'Allo 'Allo by Jeremy Lloyd & David Croft

Date 28th July 2021
Society Bexhill Light Opera and Dramatic Society (BLODS)
Venue BLODS Little Theatre, Manor Barn Bexhill
Type of Production Play
Director Simon Meeson
Musical Director Oscar Smith


Author: Anne Lawson

French ambiance from the moment of arrival with Oscar Smith MD on his accordian playing outside. He also accompanied the sensational hair-rolled Edith as she performed her ‘Fifi’ cabaret act. Good work from Marion Baker.

One room – a very special café which was a typical wartime French café owned by the welcoming René Artois even before commencement of the production. Assisted by his wife Edith they are keeping a priceless portrait of van Klomp’s Fallen Madonna with ze Big Boobies hidden in a Knockwurst ‘sausaarge’ in ze cellar!

The Little Theatre totally lent itself for the audience to be immersed in the action. Tables of four complete with cloth and flowers, a raised platform for German business, stairs to the bedroom behind. A bar fully stocked, chalk board on the wall, a great flap hiding an airman, plus beaded exit. Central exit/entrance door to the Rue d’Remarques and two windows dressed with lace and curtains tied back either side. To the right, hooks for Rene’s trench mac and homburg plus the upright piano. Windows were used for surprising athletic appearances and disappearances. Lace drapes disguised the techy desk operated by Airman alias Callum Pelling handling the effects with perfect timing. The ramp to the theatre bar area was well used and in particular Leclerc’s kitchen played by Michael Turnbull who also appeared in other garbs as a cockatoo seller and yet another Hitler! At the far end were two doors and a working area for Col. Kurt Von Strohm’s office, Herr Otto Flick’s office and the back row of the cinema complete with screen.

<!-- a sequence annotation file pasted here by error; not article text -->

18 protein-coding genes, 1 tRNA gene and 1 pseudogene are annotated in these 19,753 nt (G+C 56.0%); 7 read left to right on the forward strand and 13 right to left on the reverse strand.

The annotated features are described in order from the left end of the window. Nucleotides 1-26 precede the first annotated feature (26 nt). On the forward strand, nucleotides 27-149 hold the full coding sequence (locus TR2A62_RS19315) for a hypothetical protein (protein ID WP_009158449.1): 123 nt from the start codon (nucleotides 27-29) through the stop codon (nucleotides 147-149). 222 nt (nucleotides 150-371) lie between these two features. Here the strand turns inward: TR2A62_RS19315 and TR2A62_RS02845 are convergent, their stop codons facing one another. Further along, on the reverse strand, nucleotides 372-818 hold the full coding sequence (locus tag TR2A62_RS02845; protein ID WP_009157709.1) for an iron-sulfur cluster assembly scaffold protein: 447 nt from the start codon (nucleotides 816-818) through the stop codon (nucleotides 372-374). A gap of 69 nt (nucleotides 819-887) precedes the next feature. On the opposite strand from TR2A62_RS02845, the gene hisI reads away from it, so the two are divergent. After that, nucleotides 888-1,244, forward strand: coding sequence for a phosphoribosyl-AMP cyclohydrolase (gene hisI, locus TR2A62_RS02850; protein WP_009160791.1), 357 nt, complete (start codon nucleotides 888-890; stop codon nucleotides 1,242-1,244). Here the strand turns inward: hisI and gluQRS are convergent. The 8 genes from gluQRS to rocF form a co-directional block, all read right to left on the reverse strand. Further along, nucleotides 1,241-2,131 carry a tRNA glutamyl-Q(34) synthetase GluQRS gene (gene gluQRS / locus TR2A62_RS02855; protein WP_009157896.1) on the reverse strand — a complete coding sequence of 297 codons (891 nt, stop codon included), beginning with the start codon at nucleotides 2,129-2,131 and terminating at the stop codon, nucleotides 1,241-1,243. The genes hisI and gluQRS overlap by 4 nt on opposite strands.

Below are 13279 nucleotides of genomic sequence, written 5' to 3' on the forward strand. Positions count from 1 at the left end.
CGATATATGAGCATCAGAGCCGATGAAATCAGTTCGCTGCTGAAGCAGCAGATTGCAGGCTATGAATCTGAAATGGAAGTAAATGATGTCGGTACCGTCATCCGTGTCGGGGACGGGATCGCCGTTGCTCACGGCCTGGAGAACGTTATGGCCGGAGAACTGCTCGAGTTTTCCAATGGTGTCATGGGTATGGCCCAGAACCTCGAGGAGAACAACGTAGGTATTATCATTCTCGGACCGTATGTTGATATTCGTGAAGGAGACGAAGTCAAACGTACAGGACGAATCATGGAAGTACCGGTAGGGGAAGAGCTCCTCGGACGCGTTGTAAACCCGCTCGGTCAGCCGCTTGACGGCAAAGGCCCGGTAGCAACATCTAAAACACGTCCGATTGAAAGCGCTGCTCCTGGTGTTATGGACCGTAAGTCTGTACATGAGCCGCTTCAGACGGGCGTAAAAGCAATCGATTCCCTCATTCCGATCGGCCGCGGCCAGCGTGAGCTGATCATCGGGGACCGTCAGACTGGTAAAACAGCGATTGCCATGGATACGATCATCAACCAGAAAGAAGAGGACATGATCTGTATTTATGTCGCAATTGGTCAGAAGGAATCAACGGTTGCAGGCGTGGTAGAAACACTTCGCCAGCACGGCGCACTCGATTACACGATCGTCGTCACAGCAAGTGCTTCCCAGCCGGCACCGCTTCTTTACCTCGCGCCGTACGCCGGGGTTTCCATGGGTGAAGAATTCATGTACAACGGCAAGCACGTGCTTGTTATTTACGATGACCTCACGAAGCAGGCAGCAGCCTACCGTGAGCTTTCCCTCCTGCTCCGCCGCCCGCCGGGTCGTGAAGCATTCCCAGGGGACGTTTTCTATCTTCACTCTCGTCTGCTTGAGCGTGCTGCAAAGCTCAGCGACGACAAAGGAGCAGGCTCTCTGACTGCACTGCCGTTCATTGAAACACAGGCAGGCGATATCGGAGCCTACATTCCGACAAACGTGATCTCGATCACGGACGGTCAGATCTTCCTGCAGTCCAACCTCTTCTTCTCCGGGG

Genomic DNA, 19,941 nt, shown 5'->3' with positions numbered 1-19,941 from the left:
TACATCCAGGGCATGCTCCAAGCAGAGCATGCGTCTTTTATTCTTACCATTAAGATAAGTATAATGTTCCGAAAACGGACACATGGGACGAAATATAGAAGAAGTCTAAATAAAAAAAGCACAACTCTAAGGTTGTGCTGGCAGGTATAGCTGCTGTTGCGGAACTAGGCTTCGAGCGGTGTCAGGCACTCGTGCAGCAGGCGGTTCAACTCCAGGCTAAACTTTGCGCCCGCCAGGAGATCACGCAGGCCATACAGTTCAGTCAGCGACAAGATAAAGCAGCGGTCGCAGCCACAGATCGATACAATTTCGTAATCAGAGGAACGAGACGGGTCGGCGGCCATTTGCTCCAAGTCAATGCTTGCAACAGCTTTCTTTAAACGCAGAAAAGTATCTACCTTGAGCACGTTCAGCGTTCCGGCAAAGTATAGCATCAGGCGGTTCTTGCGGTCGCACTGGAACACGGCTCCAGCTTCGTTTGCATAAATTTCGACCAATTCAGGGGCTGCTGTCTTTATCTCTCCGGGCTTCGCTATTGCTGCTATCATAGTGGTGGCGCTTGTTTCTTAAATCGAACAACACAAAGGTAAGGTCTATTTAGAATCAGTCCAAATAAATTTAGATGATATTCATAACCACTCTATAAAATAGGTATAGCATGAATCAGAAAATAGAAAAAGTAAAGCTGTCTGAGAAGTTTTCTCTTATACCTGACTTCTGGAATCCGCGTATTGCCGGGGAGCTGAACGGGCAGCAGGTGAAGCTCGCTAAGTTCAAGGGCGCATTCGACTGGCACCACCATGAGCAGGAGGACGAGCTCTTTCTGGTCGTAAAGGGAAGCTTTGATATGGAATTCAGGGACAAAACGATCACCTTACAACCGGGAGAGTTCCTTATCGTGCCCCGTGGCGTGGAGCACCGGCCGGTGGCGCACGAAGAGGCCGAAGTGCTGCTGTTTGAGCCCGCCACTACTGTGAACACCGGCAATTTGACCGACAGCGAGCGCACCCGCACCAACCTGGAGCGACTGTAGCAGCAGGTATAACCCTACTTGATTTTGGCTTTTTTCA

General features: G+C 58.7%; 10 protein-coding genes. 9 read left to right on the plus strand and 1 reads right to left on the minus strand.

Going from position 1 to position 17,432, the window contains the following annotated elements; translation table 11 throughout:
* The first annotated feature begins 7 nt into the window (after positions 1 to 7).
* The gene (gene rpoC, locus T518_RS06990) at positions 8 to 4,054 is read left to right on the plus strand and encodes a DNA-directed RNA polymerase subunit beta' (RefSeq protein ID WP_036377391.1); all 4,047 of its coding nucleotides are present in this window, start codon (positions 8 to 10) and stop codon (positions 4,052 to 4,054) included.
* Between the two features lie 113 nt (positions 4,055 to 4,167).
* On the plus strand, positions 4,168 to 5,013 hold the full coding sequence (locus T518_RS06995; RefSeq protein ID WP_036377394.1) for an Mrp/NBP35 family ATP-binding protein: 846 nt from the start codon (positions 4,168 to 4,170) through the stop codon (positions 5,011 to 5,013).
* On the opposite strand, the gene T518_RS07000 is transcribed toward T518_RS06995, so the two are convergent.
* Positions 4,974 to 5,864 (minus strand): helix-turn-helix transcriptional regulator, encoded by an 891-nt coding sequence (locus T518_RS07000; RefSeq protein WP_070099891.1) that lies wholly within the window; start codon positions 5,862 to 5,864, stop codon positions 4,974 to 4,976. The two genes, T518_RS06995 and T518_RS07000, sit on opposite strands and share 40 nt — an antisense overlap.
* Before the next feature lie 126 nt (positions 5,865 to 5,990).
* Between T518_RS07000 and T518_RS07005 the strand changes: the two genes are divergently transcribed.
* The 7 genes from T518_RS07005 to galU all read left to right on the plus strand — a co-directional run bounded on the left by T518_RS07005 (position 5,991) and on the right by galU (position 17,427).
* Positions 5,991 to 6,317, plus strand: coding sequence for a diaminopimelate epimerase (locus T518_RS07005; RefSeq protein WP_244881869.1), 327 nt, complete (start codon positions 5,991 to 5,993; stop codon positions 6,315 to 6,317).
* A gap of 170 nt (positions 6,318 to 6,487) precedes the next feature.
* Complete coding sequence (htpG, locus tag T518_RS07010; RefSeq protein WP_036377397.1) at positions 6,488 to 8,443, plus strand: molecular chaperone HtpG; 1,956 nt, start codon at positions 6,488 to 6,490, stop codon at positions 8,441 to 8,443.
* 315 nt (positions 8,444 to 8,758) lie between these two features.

Full of details in decor and props in abundance – garlic strings, a wonderful blow up Hitler, stuffed edams, swastika flags, exploding cigars, caged stuffed cockatoo doubling as a resistance radio, the enormous ‘sausaarge’, a fireplace with painting above, night lights, old telephones, a great framed photograph of Edith, naming but a few,  Sam Lewis took on the excellent costuming, also appearing as a hidden airman popping up here and there, even sporting a red wig and a dress!

Peter Elliot gave his all as René, with constant patter, great confidence, speed of script utilizing the whole room to move from scene to scene – he was the anchor. Inuendo was plentiful – facial expressions, frustration tension ‘not to be shot’  beautifully expressed by ruffling his hair. Great characterisation. He mocked dear Edith, flirted with cheeky little Mimi, saucily played by Evangeline Clifford together with Yvette – newcomer confident Bethany East, responding both sexually and jealously.  He was eyed by the camp Lieutenant Gruber minced well by Dean Charleton. Tamara Leggitt – smart in uniform, plaited blond hair Helga Geerhart was under the spell of Herr Otto Flick and paired well with Chris Eyre giving an excellent straight faced, stiff legged whole room tango demo together with impressive push ups and dubious violin bowing! Paul Goring – we had a chuckle, made a fine German Colonel especially in his hairpiece enhancing his appeal, working so well with Captain Bertorelli – Andrew Fletcher as the red-blooded Italian, sporting numerous medals and splendid feathers.

Chris Leech worked at a slower pace to ensure British spy Officer Crabtree’s wonderful mispronunciations –  his ‘good moanings’ and his ‘pimps’ delivered with aplomb. Ruth Parsons pursed her lips superbly as Michell Dubois in trench mac and beret disguise sometimes even a moustache and perfected her ‘listen very carefully, I shall say this only once’ as the local resistance leader. The production team headed by Simon Meeson – also performing the imposing German General Schmelling guided this most talented group and together with SM Mike Neeson created a hugely enjoyable, professional and ‘sell out’ comedy.